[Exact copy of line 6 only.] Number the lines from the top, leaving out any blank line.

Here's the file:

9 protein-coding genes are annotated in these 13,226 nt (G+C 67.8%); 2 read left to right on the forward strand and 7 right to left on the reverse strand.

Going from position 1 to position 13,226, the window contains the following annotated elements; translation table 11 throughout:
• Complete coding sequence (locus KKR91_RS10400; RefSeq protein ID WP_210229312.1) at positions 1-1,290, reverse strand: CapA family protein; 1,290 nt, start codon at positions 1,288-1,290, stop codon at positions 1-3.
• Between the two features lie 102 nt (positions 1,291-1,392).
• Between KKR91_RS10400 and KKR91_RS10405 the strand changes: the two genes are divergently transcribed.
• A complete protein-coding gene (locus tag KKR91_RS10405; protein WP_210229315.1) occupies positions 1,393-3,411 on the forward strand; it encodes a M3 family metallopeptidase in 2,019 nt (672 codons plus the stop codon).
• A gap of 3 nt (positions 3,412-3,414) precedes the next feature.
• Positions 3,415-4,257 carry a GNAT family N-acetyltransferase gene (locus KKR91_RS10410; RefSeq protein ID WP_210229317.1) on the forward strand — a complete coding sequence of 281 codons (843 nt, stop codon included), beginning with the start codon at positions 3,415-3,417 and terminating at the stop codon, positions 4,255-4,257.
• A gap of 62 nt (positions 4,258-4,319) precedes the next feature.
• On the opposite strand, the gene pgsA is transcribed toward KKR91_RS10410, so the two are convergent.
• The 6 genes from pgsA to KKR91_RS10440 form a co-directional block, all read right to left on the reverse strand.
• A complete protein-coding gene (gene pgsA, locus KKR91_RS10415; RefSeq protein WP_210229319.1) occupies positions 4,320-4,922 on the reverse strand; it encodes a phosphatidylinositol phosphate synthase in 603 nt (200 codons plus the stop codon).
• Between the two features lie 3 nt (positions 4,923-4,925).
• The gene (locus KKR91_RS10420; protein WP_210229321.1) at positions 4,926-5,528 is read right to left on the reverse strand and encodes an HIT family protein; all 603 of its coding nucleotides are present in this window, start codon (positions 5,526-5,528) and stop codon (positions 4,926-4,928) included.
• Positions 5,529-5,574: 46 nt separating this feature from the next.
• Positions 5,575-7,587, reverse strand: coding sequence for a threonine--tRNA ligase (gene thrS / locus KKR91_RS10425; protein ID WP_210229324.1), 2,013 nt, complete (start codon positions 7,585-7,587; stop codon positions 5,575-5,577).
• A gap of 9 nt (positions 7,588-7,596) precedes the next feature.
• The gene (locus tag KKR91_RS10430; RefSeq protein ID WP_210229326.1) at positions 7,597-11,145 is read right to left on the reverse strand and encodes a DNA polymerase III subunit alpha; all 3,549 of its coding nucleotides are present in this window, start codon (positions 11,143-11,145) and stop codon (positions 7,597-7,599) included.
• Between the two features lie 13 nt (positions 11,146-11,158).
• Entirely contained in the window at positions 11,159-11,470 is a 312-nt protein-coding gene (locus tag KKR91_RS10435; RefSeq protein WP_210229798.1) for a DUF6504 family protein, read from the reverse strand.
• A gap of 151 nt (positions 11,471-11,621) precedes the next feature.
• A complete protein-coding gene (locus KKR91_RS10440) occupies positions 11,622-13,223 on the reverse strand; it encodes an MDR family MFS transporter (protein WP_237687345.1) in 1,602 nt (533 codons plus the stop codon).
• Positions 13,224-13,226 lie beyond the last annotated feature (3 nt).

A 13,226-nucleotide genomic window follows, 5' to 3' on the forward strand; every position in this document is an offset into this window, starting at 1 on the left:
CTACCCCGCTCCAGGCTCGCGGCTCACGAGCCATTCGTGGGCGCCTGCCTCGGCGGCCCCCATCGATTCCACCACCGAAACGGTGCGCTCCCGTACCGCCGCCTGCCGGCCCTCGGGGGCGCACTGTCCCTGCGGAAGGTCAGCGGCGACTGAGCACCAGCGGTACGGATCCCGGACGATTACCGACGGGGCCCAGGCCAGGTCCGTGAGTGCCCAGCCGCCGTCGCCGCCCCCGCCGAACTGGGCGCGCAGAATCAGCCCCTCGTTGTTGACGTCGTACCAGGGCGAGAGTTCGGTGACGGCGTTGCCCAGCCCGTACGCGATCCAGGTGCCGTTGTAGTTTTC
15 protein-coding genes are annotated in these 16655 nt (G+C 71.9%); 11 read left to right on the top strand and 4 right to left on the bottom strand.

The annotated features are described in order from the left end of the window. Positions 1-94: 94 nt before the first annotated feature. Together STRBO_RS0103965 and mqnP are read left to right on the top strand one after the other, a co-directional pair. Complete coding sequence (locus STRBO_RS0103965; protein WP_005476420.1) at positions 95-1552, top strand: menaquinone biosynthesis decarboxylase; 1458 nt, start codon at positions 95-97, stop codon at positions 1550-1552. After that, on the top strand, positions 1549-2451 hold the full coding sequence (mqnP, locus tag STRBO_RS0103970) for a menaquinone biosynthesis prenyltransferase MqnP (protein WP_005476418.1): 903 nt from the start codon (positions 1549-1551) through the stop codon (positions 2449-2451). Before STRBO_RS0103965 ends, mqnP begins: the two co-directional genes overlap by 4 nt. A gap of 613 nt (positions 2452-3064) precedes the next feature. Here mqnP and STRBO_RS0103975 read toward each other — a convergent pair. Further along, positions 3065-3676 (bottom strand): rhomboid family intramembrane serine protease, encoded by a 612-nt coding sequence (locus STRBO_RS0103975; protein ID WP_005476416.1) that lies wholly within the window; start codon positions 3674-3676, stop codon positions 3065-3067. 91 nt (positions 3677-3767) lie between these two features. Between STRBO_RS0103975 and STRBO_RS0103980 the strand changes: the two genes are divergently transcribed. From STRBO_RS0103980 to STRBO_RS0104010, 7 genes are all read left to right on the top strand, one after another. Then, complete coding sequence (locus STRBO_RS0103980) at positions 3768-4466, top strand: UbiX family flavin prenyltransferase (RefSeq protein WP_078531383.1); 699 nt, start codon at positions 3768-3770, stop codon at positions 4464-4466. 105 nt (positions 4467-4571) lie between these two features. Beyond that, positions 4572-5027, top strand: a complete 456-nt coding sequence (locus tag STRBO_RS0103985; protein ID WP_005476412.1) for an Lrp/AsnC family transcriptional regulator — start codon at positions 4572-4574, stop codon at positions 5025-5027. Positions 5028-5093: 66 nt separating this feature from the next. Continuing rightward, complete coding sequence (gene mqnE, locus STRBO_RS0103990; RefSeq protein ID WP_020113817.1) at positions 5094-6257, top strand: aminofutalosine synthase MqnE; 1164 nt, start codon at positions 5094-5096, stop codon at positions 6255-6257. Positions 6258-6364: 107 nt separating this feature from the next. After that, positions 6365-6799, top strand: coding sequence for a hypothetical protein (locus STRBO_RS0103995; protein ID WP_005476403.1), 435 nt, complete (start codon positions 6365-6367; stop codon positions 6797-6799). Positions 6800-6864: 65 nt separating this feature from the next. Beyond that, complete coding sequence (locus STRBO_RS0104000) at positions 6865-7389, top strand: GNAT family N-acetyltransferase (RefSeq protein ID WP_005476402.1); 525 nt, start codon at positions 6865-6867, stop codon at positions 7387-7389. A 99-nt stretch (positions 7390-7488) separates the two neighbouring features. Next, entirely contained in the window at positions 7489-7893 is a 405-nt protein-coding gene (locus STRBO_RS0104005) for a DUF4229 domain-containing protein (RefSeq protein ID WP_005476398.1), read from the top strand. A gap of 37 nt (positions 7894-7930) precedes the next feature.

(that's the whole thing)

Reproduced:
• A complete protein-coding gene (locus tag KKR91_RS10405; protein WP_210229315.1) occupies positions 1,393-3,411 on the forward strand; it encodes a M3 family metallopeptidase in 2,019 nt (672 codons plus the stop codon).